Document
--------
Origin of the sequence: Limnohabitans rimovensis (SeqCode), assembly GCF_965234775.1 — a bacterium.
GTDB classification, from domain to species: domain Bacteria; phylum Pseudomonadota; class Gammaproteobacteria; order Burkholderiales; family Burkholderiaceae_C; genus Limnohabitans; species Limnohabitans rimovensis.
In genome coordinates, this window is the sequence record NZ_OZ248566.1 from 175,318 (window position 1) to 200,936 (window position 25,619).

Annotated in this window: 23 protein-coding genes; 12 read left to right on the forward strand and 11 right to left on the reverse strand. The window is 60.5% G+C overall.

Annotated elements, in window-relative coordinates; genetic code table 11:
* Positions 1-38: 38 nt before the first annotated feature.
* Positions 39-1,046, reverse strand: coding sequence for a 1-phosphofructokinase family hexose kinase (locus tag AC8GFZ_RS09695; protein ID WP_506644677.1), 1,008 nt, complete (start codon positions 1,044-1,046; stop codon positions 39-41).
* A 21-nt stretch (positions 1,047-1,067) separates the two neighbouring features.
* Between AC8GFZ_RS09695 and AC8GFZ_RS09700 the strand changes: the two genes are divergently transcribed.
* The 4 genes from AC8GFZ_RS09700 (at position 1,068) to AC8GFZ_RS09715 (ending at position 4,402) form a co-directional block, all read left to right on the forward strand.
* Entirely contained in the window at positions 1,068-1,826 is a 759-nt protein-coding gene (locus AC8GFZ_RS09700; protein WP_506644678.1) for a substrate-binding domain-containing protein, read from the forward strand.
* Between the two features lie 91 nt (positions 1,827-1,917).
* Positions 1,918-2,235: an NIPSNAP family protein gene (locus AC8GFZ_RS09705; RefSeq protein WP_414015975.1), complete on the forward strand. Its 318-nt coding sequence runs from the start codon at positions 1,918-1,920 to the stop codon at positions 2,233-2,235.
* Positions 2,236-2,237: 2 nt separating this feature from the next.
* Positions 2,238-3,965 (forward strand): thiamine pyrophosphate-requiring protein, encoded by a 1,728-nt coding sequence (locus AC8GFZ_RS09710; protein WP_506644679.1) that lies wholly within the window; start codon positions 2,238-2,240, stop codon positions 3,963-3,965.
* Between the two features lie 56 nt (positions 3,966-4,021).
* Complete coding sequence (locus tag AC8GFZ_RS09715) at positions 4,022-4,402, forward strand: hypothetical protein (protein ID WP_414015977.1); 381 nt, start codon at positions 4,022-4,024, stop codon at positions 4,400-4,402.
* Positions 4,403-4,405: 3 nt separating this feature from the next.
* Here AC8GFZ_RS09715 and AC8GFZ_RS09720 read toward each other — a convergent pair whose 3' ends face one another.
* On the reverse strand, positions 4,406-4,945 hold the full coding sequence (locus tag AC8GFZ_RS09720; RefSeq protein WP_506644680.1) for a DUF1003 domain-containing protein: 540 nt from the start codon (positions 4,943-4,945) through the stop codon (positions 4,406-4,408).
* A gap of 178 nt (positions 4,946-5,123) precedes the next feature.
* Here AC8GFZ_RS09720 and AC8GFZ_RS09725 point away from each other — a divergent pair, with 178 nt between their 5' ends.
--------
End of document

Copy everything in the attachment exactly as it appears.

Origin of the sequence: Limnohabitans rimovensis (SeqCode), assembly GCF_965234775.1 — a bacterium.
GTDB classification, from domain to species: domain Bacteria; phylum Pseudomonadota; class Gammaproteobacteria; order Burkholderiales; family Burkholderiaceae_C; genus Limnohabitans; species Limnohabitans rimovensis.
In genome coordinates, this window is the sequence record NZ_OZ248566.1 from 175,318 (window position 1) to 200,936 (window position 25,619).

Annotated in this window: 23 protein-coding genes; 12 read left to right on the forward strand and 11 right to left on the reverse strand. The window is 60.5% G+C overall.

Annotated elements, in window-relative coordinates; genetic code table 11:
* Positions 1-38: 38 nt before the first annotated feature.
* Positions 39-1,046, reverse strand: coding sequence for a 1-phosphofructokinase family hexose kinase (locus tag AC8GFZ_RS09695; protein ID WP_506644677.1), 1,008 nt, complete (start codon positions 1,044-1,046; stop codon positions 39-41).
* A 21-nt stretch (positions 1,047-1,067) separates the two neighbouring features.
* Between AC8GFZ_RS09695 and AC8GFZ_RS09700 the strand changes: the two genes are divergently transcribed.
* The 4 genes from AC8GFZ_RS09700 (at position 1,068) to AC8GFZ_RS09715 (ending at position 4,402) form a co-directional block, all read left to right on the forward strand.
* Entirely contained in the window at positions 1,068-1,826 is a 759-nt protein-coding gene (locus AC8GFZ_RS09700; protein WP_506644678.1) for a substrate-binding domain-containing protein, read from the forward strand.
* Between the two features lie 91 nt (positions 1,827-1,917).
* Positions 1,918-2,235: an NIPSNAP family protein gene (locus AC8GFZ_RS09705; RefSeq protein WP_414015975.1), complete on the forward strand. Its 318-nt coding sequence runs from the start codon at positions 1,918-1,920 to the stop codon at positions 2,233-2,235.
* Positions 2,236-2,237: 2 nt separating this feature from the next.
* Positions 2,238-3,965 (forward strand): thiamine pyrophosphate-requiring protein, encoded by a 1,728-nt coding sequence (locus AC8GFZ_RS09710; protein WP_506644679.1) that lies wholly within the window; start codon positions 2,238-2,240, stop codon positions 3,963-3,965.
* Between the two features lie 56 nt (positions 3,966-4,021).
* Complete coding sequence (locus tag AC8GFZ_RS09715) at positions 4,022-4,402, forward strand: hypothetical protein (protein ID WP_414015977.1); 381 nt, start codon at positions 4,022-4,024, stop codon at positions 4,400-4,402.
* Positions 4,403-4,405: 3 nt separating this feature from the next.
* Here AC8GFZ_RS09715 and AC8GFZ_RS09720 read toward each other — a convergent pair whose 3' ends face one another.
* On the reverse strand, positions 4,406-4,945 hold the full coding sequence (locus tag AC8GFZ_RS09720; RefSeq protein WP_506644680.1) for a DUF1003 domain-containing protein: 540 nt from the start codon (positions 4,943-4,945) through the stop codon (positions 4,406-4,408).
* A gap of 178 nt (positions 4,946-5,123) precedes the next feature.
* Here AC8GFZ_RS09720 and AC8GFZ_RS09725 point away from each other — a divergent pair, with 178 nt between their 5' ends.